Do you think of me as just an AI voice? I think I've been making my personal preferences on MMO game design pretty clear over the years. And that is all that matters, personal opinions on the subject. Details about a blogger's private life are more likely to distract from the subject matter than to add to it.

Imagine some MMO blogger made a blog entry that he just came to realize that he was gay, and was now considering living with another guy. Don't you think that this would completely change the way people view that blogger, and he would get a lot of aggro, in spite of his life choices not being relevant at all for the discussion of MMOs?
 
@Tobold: no, you're far from unpersonal! I guess I'm rather referring to the "useful blogs" you know... just tons of theorycrafting and how-to-do-lists that could as well have been posted on Wowwiki. Those blogs leave me cold.

If you tell or don't tell details about your family depends much on what you want to blog about. A "gay" perspective COULD be interesting if that's what you want to write about. Do you hide it or don't you in the game? How do you think and feel about the gender sterotypes... ? It's a very different perspective to mine (not being gay) but I wouldn't mind reading about it. But of course, as you say, such a blog is likely to attract trolls. Personally I've given a few details about myself... My constant conflicts with my family, my struggles to balance real life and game life... that's real issues to me and I guess I use the blog a bit like therapy, pondering upon it, trying to cope with it, figuring out ways to come through. Sharing it and discussing it with my readers helps me to carry it and deaql with it.

What I'm trying to say is that there are different kinds of blogs. Some blogs are more personal oriented and I actually like to read them since I'm hopelessly curious about other people. But of course you shouldn't be naïve and leave out details about yourself that may explode in your face in the future.
Once you've published something on the net, there's no way to make it undone...
 
/me resists urge to offer advice to Tobold on having kids and not being a 'DINK'. (Just kidding, wife and I are the same.)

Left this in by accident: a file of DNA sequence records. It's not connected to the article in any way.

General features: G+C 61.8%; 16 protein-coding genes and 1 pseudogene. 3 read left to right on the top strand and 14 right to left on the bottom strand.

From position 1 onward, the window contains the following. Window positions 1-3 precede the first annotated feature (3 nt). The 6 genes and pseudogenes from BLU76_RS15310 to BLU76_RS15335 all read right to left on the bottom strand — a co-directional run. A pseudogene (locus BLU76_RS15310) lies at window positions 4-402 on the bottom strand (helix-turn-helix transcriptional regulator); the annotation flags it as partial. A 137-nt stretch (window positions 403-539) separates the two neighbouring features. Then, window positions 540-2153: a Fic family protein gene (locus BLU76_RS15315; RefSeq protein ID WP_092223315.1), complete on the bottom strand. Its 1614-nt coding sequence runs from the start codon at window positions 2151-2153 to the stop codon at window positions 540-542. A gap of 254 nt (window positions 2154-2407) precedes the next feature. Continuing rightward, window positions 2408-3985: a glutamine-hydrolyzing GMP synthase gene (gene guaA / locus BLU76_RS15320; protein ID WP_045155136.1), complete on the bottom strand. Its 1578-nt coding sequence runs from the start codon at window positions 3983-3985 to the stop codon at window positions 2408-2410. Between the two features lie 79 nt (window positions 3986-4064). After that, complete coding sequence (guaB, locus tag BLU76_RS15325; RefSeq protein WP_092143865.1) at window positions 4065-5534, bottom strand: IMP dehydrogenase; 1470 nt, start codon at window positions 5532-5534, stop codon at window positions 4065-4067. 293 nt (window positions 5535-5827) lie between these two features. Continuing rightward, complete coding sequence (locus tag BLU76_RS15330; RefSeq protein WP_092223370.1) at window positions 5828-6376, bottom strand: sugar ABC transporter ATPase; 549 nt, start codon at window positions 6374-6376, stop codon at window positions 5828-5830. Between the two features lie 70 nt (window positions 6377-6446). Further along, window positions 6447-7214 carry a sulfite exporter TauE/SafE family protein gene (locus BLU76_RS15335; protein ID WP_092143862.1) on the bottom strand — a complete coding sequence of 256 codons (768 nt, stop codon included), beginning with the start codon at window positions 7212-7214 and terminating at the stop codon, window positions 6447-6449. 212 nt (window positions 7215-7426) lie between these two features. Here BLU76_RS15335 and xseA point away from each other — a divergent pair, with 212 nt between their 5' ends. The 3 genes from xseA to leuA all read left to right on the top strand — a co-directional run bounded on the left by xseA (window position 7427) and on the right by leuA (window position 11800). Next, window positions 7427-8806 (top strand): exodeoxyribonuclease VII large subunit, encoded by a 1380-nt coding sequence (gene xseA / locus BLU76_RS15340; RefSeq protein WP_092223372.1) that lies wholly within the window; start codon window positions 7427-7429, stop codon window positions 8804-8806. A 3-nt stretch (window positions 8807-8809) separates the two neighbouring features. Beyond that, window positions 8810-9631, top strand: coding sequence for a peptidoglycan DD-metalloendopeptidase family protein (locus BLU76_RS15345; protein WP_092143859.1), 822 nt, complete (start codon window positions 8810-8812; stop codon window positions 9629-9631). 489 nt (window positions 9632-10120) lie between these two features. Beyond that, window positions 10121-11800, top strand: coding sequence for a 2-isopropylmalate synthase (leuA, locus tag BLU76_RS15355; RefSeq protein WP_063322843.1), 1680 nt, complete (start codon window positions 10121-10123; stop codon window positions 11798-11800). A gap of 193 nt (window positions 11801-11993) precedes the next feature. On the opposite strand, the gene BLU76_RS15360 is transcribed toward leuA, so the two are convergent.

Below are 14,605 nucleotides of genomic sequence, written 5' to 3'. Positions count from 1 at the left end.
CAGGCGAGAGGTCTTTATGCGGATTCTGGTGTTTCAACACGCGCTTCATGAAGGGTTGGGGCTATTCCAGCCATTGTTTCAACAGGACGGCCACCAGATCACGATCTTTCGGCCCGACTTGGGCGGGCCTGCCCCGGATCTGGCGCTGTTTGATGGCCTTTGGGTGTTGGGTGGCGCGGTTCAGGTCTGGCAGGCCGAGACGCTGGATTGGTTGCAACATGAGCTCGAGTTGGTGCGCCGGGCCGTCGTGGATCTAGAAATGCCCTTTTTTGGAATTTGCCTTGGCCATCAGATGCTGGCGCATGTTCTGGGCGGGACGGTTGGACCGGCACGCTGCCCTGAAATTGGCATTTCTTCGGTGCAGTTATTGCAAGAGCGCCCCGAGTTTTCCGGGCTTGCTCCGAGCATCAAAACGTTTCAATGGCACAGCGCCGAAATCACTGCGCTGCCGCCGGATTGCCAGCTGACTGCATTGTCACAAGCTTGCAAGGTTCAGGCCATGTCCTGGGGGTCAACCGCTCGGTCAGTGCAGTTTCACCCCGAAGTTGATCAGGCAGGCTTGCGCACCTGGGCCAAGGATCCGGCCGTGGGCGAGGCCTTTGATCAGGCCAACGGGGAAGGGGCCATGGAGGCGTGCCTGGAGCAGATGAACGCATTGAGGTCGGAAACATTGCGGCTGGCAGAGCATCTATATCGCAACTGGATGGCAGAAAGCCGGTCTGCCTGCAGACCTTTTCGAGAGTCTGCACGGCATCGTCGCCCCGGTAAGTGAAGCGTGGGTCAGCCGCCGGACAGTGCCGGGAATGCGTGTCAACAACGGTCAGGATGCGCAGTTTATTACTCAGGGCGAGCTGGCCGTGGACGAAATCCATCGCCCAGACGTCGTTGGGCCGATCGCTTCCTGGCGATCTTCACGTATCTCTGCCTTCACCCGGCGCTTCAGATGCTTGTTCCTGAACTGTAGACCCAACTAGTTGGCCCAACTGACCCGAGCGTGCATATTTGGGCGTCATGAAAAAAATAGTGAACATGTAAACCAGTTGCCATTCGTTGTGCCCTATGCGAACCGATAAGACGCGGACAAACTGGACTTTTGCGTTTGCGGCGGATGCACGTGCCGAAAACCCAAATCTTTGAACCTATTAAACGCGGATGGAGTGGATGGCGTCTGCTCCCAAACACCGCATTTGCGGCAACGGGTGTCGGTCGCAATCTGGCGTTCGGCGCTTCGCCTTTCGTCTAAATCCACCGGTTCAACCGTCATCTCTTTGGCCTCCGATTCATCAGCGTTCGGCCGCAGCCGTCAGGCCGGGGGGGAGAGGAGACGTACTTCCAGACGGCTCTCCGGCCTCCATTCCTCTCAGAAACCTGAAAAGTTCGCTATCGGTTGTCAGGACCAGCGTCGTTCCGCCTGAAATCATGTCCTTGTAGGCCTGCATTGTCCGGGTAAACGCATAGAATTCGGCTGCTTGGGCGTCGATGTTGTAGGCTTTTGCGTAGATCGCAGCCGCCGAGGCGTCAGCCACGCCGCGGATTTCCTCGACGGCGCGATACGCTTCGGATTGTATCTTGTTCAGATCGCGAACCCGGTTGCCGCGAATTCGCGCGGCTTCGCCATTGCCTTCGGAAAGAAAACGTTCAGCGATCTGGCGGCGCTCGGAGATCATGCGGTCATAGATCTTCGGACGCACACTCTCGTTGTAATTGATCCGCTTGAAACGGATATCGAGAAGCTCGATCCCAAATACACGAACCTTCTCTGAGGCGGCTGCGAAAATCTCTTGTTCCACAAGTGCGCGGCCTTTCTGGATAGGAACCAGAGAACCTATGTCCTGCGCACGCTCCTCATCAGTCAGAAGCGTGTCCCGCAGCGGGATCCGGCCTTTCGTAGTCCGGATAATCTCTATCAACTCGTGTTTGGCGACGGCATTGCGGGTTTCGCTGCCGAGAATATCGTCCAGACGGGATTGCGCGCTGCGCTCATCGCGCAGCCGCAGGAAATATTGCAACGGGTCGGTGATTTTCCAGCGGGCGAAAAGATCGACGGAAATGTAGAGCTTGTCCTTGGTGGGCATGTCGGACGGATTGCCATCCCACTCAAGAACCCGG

Seriously though, the guy offering advice on Ix's site is a complete and utter douche. I would probably have had the same reaction, and Ixobelle's response was fairly entertaining anyway.

Thing is, it totally doesn't matter, blog or not, those kinds of people will still exist and will continue to annoy the living daylights out of you, blog or not. It happens just as much face to face in social situations.

You get plenty of good advice in Blog comments along with the crap too.

I think whether to mention personal stuff or not is entirely up to the flavor of the blog. I read this blog, even though I no longer play WoW because of its insights into general gaming, not the insights into Tobold's life, and the fact that it's well written.

If however you wanted to mention personal stuff, the same rules apply as normal social interaction. If I'm a douchebag about it, you have every right to rip my head off on here.

On Ixobelle's blog, it wouldn't seem out of place, here, it would though.
 
When I read a blog, I have absolutely no preference if it's anonymous or not, I only care if the content is good. Yes, I enjoy finding out about the real people behind the blog but it's not a driving factor for me and I reckon most people feel the same. Of course, a lot of blogs sell themselves as a personality rather than on the content.

I accepted a long time ago that people on the internet are jerks. Any blogger needs to be slightly hardened to this fact.
 
You are right Tobold.
People should avoid blogging about something that they have no desire to discuss or that they would be to sensitive to hear comments from strangers about it.
Ultimately, you can always turn moderation on in a blog and just delete the inapropriate comments. And by "inapropriate" i mean "what i goddam say it's inapropriate".
While I am a almost fanatic proponent of free speech that doesn't equate with somebodin shooting his/her mouth of in another person personal space, being it a blog, a home, etc...
 
I think another aspect is that it's not usually that interesting.

I'm not especially private but I don't talk about real life on my games site because I don't think gamers read game blogs to hear about off-topic RL woes and triumphs.